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A. The devil.
B. Some guy inked up a little to make fun of him.
C. Blatantly anti-Semitic imagery
If you agree that this is "precisely the type of imagery used historically, including Nazi Germany, to dehumanize and vilify the Jewish people and associate them with a litany of libels over the last 2,000 years," then you're of like mind with Daniel Snyder, principal owner of the Washington Redskins.
And, not incidentally, the guy pictured here with the horns drawn on him.
Late Wednesday, Snyder sued Washington City Paper for libel and asked for $2 million in damages. At the top of his list of grievances was this artwork, which accompanied a November 19, 2010, article in City Paper headlined "The Cranky Redskin Fan's Guide to Dan Snyder." Reporter Dave McKenna began, "We’ve been told a New Dan Snyder walks among us." And if so, he reasoned, it was appropriate to look back at the old Dan Snyder, who would be missed. This was the man "who left his mark, or stain, on more than just a football team. That’s the Dan Snyder who got caught forging names as a telemarketer with Snyder Communications, made a great view of the Potomac River for himself by going all Agent Orange on federally protected lands, and lost over $121 million of Bill Gates’ money while selling an 'official mattress' while in charge of Six Flags. That’s the Dan Snyder I’ve found to be the most fascinating and consistent man on the planet, responsible for the hilarious and/or heinous deeds outlined in the following pages."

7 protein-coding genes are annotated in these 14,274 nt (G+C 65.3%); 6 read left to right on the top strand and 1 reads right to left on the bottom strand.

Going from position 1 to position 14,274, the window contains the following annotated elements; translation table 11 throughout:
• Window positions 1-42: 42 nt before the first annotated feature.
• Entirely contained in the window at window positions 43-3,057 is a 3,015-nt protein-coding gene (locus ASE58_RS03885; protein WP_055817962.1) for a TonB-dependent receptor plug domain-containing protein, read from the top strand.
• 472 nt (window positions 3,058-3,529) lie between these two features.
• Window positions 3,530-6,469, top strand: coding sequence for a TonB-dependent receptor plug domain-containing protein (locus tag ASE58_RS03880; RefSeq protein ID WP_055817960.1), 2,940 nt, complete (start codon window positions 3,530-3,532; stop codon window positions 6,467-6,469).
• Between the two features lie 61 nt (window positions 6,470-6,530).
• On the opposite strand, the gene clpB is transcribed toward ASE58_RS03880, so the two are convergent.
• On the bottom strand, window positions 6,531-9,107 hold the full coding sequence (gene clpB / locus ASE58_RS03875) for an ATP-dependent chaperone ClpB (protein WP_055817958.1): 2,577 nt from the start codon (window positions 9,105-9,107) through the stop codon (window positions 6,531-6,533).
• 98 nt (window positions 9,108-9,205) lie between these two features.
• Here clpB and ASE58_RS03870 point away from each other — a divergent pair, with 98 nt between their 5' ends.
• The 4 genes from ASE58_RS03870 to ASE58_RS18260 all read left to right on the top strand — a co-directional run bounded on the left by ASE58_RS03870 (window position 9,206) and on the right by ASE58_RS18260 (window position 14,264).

The forging, the Agent Orange-ing, the mention of Snyder being "tossed off" the board of Six Flags, the notion that he "bragged" about his wealth coming from diabetes and cancer victims" — every one is a "falsehood," according to Snyder's suit. McKenna's November article didn't say Snyder bragged, but the idea was raised in a piece McKenna did on Snyder last July, and Snyder's been keeping score. He complained that since late 2009 City Paper and McKenna have conducted an "ongoing campaign...to smear his business and personal reputation."
City Paper and the Chicago Reader are commonly owned by Atalaya Capital Management LP, based in New York, which is where Snyder filed his suit. Needless to say, Atalaya was named as codefendant. Hinting at ulterior motives, the suit portrays Atalaya and City Paper as in competition with important business interests of Snyder's.
Before filing suit, Snyder let it be known that's what he was thinking of doing. In response, City Paper publisher Amy Austin said he was welcome to write a "guest column" making his case, but she believed McKenna's facts were correct, and if Snyder went to court, "we have directed our counsel to defend the case vigorously."
Here's a link to McKenna's article and Snyder's suit, as posted by City Paper.